One of the pleasures of working here is that we don’t have a legal department that frowns upon stories about eating mushrooms. No one to suggest we put a disclaimer imploring readers to NEVER ID a mushroom based on something they read online, which undercuts the story and treats you, the reader, like a young child. The way we see things is that if you’ve read this far, you’re an intelligent, curious person looking for reasonable information that you’ll use, along with other sources, to triangulate truth. We hope this is helpful.

Man and Machine

When you get up to the tree, your instinct is to grab the trunk with the clam, but if you’re holding it, the saw will bind. You’ve got to cut the tree and then close the clam almost simultaneously. If you’re off, the tree can fall back and land on the machine.

Once the tree’s cut and you’ve got a hold of it, you need to move it to where you want to lay it. Remember in little league when they showed you how to balance the bat in your hand? (He demonstrates.) You need to find the balance point of the tree.

It takes a while to get the hang of it. It takes more brains than balls.

— Greg Haskins

We’re having some logging done this spring, which is not a phrase that an ecologically-sensitive person is supposed to utter. The ground in April is wet, of course, which can lead to ruts and unnecessary soil disturbance. The bark on the growing trees is getting loose, as the sap flows and the trees move into high-gear making leaves; this means that the trees left standing are more vulnerable to injury than they are in winter, when they’re dormant.

And yet technology, and the right logger, is allowing us to push back on this conventional wisdom.

 

The machine in this picture is an 80,000-pound feller buncher. (To put that weight in perspective, the cutting head – just the cutting head – weighs as much as my full-sized pickup.) And yet it’s tracked, so the weight is distributed better than a skidder with four big tires. And as it cuts, it lays down brush and poles where needed to further cushion the ground.

The operator, pictured above, is Greg Haskins, who works for Hunter Excavating in South Londonderry, Vermont. Picture him deftly moving the beast through the forest, reaching out with the boom to cut the marked trees; bear-hugging, balancing, lifting them, then moving them and setting them down in a way and in a place where they won’t disturb the standing trees. You can see from the picture below the work he did. No gashes on any of the crop trees. (This is destined to become part of a sugarbush, if you’re wondering why the crop trees are marginal-looking red maple.) No jagged crowns. Minimal soil disturbance.

People like me – it might be safe to say people like us – tend to distrust technology, especially big, loud, imposing technology. And to be fair, there are applications where you can watch a feller-buncher mow through a forest and get chills. But when they’re used thoughtfully, and wielded skillfully, it’s hard to be nostalgic for the old chainsaw and cable-skidder method, which was crude at best. As I watched Haskins work, I marveled at how fast, and efficient, and clean the work was.

Dispatch from the Sugarwoods, 4/13/20

We gathered our first sap on February 24th this year, and our last on April 2nd. Over the course of that 39-day window we weathered some bordering-on-disastrous weather, and some bordering-on-disastrous mechanical issues – namely a vacuum pump that burned up in the middle of a good run. But we persevered and came out ahead in the end. The farm bush generated 26.8 gallons of sap per tap; the Maple Hill bush generated 29.5 gallons per tap, for an average of 28.2. That average is about 6 gallons per tap better than last year, but the amount of syrup we made was essentially the same because of this year’s low sugar content.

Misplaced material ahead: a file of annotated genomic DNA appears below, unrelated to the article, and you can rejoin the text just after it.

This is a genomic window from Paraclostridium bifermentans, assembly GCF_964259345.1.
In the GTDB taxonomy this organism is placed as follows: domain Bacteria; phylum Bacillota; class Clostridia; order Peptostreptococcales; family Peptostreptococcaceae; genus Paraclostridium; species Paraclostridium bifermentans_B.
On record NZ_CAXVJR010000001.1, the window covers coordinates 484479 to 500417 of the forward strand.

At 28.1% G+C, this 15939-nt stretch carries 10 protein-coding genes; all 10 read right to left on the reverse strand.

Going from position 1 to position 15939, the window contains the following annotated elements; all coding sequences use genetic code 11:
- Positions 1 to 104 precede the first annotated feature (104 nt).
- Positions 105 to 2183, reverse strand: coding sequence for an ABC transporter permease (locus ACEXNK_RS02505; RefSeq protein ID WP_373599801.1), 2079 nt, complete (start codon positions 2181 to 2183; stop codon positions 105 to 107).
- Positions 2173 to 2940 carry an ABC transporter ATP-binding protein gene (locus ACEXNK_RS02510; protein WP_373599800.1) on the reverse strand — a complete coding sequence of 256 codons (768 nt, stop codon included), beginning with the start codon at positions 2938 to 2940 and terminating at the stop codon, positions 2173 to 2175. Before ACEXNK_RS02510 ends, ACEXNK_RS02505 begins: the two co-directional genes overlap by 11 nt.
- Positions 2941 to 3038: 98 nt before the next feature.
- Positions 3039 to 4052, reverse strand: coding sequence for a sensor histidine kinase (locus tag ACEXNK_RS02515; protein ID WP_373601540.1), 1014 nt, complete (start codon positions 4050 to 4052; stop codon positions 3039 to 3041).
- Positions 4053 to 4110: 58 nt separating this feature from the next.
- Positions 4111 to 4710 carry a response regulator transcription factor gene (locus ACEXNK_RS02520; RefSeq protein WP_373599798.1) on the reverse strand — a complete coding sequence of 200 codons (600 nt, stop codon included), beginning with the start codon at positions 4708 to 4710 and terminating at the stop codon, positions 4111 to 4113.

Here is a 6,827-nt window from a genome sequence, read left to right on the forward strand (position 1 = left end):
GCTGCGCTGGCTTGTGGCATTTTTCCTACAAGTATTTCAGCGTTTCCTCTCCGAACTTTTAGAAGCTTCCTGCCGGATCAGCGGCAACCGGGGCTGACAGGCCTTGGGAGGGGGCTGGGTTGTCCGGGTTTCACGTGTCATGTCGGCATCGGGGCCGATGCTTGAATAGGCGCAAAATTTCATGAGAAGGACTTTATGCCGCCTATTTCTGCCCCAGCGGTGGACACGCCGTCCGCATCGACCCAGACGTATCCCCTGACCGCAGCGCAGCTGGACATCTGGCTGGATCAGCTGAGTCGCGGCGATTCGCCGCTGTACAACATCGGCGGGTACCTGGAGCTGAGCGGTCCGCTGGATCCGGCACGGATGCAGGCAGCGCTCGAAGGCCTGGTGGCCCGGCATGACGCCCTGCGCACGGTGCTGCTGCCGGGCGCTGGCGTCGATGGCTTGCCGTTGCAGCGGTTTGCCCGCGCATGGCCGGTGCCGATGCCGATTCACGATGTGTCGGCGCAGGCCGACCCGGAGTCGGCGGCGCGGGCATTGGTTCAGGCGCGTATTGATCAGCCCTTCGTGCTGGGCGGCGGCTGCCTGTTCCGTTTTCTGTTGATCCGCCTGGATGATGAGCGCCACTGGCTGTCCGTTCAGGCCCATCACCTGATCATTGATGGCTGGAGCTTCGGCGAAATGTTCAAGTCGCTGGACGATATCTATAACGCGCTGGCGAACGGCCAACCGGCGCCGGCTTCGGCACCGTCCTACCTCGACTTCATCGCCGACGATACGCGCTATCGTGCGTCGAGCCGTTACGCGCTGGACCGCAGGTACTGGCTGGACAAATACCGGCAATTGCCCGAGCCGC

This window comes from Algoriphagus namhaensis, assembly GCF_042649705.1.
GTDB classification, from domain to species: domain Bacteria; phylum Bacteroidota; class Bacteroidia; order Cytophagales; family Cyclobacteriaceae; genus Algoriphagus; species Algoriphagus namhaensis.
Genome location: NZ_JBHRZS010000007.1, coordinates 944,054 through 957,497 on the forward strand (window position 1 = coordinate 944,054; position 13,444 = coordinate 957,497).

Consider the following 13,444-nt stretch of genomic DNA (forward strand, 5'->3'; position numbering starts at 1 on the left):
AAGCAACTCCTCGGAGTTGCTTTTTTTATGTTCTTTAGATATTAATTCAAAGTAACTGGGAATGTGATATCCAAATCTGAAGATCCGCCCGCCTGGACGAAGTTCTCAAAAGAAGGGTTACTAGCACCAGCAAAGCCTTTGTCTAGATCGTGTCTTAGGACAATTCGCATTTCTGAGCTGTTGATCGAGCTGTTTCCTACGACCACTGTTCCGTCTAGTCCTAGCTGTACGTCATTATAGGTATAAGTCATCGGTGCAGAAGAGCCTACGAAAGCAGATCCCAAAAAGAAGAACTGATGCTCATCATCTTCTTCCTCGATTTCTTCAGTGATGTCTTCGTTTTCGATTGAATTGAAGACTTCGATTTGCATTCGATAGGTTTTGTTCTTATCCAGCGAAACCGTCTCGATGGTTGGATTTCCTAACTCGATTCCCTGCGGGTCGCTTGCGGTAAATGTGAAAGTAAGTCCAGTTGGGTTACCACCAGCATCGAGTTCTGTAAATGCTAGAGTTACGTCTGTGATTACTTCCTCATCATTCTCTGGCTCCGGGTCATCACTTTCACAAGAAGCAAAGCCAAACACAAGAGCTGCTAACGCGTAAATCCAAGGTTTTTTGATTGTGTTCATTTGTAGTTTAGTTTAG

All said, we feel tenuously triumphant. Some of the tenuous feeling can be chalked up to the simple fact that this is agriculture, and there’s only so much you can control. This lack of control does different things to different people. It makes some really religious. It makes some really pessimistic – you know the old stereotype of the farmer who complains when things are bad and complains when things are good. It’s because they don’t trust success; because they’ve been hardened by the lean years enough to find little comfort in the good ones.

Part of the tenuous feeling can also be chalked up to the fact that our operation keeps getting bigger, and the bigger you get, the more you have to lose. We’ve invested tens of thousands of dollars into equipment and technology that enables us to generated close to 30 gallons of sap per tap, numbers that my grandfather would have found astonishing. He would have been tickled with 15 gallons per tap. But the trade-off, of course, is that you become dependent on the big numbers to support your operating costs. Looking back on the season, I remember a moment of panic when I walked into the pump shed and smelled that acrid metal smell coming from the quiet pump. My first thought was to estimate how long I’d be down, and then calculate the economics of being down. I remember, too, looking at my weather app after a week in mid-March when it barely froze at all, and seeing a 10-day forecast that said another week of 60s and no frost. That forecast was wrong; the pattern they were seeing never came to be and we finished strong. But had it been right, we would have, in all likelihood, been sunk at around 50% of a crop. Back when sugaring was part of a diversified farm operation, the sugarmaker shrugged off the bad years and started planting – hope sprang anew. But when maple is your one crop, you’re uncomfortable with lack of diversity if you have any sense.

I share these worries because I’m trying to give you a deeper sense of things beyond “look at our good per-tap average!” And yet in doing so, I’m being a stereotypical farmer and turning something joyful into something ominous. The bottom line is that we had a good year. Maybe I should have just left it at that.

I’m halfway done with the cleanup, and I’m especially conscious of the trees as I pull taps. They’ve given so much. We’re in the midst of a deep, soaking rain as I write this, and I’m thinking of them. Feeling glad for them.